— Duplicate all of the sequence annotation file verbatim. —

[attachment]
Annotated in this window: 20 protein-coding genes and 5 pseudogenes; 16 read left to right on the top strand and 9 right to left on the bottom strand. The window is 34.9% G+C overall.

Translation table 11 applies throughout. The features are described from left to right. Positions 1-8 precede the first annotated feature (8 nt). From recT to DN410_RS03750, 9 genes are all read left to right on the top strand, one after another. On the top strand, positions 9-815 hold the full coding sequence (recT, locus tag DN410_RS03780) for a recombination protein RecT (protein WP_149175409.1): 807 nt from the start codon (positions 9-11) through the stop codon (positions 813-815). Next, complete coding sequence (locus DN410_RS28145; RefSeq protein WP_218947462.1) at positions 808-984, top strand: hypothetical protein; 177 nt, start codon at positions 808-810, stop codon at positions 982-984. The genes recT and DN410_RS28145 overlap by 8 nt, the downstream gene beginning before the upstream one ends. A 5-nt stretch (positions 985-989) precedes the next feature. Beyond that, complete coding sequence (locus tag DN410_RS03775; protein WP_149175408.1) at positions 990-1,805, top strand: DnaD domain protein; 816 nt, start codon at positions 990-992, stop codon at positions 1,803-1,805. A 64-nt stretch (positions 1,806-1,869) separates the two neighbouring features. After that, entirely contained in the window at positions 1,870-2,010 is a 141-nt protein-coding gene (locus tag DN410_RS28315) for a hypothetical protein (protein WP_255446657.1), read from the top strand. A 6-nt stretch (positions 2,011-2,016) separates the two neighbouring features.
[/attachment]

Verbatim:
Annotated in this window: 20 protein-coding genes and 5 pseudogenes; 16 read left to right on the top strand and 9 right to left on the bottom strand. The window is 34.9% G+C overall.

Translation table 11 applies throughout. The features are described from left to right. Positions 1-8 precede the first annotated feature (8 nt). From recT to DN410_RS03750, 9 genes are all read left to right on the top strand, one after another. On the top strand, positions 9-815 hold the full coding sequence (recT, locus tag DN410_RS03780) for a recombination protein RecT (protein WP_149175409.1): 807 nt from the start codon (positions 9-11) through the stop codon (positions 813-815). Next, complete coding sequence (locus DN410_RS28145; RefSeq protein WP_218947462.1) at positions 808-984, top strand: hypothetical protein; 177 nt, start codon at positions 808-810, stop codon at positions 982-984. The genes recT and DN410_RS28145 overlap by 8 nt, the downstream gene beginning before the upstream one ends. A 5-nt stretch (positions 985-989) precedes the next feature. Beyond that, complete coding sequence (locus tag DN410_RS03775; protein WP_149175408.1) at positions 990-1,805, top strand: DnaD domain protein; 816 nt, start codon at positions 990-992, stop codon at positions 1,803-1,805. A 64-nt stretch (positions 1,806-1,869) separates the two neighbouring features. After that, entirely contained in the window at positions 1,870-2,010 is a 141-nt protein-coding gene (locus tag DN410_RS28315) for a hypothetical protein (protein WP_255446657.1), read from the top strand. A 6-nt stretch (positions 2,011-2,016) separates the two neighbouring features.